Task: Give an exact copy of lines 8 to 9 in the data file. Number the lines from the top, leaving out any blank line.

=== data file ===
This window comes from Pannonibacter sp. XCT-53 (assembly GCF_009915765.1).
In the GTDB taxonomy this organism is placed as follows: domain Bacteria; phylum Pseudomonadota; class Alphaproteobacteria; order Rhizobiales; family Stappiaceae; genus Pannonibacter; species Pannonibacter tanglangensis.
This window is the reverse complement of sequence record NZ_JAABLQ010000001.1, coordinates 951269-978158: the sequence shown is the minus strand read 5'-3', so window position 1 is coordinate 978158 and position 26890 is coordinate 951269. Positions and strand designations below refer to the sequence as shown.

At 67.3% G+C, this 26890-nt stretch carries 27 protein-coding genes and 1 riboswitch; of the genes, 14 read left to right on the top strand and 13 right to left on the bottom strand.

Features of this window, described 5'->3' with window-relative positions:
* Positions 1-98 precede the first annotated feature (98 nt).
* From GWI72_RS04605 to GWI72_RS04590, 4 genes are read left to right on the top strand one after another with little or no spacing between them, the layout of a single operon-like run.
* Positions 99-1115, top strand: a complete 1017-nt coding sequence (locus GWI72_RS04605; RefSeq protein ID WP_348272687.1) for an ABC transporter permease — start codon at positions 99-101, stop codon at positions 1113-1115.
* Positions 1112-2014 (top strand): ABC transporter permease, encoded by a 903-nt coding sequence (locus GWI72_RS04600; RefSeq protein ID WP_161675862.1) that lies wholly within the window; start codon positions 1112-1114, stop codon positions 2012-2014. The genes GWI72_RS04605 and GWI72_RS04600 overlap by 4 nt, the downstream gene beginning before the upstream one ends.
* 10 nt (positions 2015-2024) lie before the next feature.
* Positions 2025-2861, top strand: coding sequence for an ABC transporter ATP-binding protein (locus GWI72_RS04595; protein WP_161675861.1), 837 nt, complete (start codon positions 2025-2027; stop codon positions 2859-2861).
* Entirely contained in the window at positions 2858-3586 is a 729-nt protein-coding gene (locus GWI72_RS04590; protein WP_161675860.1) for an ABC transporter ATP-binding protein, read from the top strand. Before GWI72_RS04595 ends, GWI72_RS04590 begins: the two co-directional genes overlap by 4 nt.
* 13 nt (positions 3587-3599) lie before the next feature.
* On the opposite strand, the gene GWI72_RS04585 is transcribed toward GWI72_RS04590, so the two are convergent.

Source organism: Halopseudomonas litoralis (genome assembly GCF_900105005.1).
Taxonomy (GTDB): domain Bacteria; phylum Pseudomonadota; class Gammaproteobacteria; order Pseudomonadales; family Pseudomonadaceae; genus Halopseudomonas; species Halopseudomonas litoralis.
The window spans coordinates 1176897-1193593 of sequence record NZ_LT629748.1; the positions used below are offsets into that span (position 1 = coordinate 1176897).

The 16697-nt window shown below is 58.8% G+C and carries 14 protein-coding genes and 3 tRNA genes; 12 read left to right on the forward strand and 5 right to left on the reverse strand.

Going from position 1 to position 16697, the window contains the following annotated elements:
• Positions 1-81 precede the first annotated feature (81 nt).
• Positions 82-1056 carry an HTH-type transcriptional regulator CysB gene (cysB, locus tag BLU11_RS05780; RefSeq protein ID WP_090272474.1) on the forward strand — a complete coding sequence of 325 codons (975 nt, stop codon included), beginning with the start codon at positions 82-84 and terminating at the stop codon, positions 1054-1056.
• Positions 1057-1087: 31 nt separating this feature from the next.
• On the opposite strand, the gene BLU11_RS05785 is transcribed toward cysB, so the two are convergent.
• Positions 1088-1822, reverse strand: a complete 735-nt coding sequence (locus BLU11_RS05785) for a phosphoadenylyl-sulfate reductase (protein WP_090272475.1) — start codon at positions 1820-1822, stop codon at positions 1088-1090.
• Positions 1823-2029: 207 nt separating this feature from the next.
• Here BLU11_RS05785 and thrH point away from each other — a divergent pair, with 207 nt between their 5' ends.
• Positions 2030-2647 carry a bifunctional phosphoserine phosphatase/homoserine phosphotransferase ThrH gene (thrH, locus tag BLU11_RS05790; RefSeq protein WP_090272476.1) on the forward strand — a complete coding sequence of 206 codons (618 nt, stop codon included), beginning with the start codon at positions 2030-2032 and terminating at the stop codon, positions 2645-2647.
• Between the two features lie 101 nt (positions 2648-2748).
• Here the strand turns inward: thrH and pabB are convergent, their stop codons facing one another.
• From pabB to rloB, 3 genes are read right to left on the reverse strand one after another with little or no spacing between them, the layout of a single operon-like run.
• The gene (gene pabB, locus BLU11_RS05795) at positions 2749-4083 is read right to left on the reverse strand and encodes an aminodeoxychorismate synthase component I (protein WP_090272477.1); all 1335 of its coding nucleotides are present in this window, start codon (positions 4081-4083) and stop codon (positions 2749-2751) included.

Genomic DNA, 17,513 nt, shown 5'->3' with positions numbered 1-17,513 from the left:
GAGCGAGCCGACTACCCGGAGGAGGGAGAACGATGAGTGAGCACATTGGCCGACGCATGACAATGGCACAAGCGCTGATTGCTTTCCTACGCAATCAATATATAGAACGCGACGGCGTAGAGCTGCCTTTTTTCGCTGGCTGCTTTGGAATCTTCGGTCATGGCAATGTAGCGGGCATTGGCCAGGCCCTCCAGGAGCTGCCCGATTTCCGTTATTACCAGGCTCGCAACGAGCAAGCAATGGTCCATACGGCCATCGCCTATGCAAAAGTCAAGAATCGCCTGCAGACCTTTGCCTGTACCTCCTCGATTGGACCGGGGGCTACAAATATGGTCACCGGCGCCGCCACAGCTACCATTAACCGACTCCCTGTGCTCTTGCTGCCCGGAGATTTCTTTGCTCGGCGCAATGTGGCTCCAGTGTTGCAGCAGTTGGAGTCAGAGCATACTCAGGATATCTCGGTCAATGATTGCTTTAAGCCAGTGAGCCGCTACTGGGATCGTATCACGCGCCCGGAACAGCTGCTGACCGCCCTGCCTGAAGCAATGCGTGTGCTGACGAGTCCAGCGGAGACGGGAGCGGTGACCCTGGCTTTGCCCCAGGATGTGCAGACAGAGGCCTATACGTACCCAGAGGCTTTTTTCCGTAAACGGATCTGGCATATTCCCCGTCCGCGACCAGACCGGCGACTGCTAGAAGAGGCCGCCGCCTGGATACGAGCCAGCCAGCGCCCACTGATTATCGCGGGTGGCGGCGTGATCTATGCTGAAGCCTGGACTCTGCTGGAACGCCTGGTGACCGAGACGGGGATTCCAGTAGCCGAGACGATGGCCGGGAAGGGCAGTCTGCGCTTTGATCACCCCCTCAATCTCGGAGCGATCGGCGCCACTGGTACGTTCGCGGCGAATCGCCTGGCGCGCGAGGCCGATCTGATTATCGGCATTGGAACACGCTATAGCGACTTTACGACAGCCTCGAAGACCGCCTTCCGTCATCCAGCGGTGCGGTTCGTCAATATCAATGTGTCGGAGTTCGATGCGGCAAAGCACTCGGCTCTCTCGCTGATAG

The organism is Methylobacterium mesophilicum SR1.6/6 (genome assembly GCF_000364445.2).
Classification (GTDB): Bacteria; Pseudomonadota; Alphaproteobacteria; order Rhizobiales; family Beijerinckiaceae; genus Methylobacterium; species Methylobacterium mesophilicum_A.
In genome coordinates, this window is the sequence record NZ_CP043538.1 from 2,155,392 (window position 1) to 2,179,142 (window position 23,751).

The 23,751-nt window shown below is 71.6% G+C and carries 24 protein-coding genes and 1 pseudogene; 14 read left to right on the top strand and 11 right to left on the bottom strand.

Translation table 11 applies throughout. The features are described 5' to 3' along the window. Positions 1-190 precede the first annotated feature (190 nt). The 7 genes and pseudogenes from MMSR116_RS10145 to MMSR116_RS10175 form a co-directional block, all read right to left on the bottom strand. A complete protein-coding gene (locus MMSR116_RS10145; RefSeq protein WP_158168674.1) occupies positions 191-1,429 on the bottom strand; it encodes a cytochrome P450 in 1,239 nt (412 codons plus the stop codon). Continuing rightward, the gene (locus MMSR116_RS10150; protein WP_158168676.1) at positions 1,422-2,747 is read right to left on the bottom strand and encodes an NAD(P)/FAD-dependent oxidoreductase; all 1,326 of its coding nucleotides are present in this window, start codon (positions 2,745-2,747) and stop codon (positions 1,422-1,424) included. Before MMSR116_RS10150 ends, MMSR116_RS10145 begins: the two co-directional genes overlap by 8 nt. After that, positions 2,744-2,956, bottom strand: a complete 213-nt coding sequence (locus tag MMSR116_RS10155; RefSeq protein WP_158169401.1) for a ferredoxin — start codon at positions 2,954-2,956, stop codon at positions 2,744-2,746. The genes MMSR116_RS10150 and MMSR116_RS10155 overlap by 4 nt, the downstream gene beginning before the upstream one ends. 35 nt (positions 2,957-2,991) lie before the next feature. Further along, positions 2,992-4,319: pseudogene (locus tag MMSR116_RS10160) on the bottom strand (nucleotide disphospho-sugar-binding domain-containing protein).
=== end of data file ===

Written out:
* Positions 99-1115, top strand: a complete 1017-nt coding sequence (locus GWI72_RS04605; RefSeq protein ID WP_348272687.1) for an ABC transporter permease — start codon at positions 99-101, stop codon at positions 1113-1115.
* Positions 1112-2014 (top strand): ABC transporter permease, encoded by a 903-nt coding sequence (locus GWI72_RS04600; RefSeq protein ID WP_161675862.1) that lies wholly within the window; start codon positions 1112-1114, stop codon positions 2012-2014. The genes GWI72_RS04605 and GWI72_RS04600 overlap by 4 nt, the downstream gene beginning before the upstream one ends.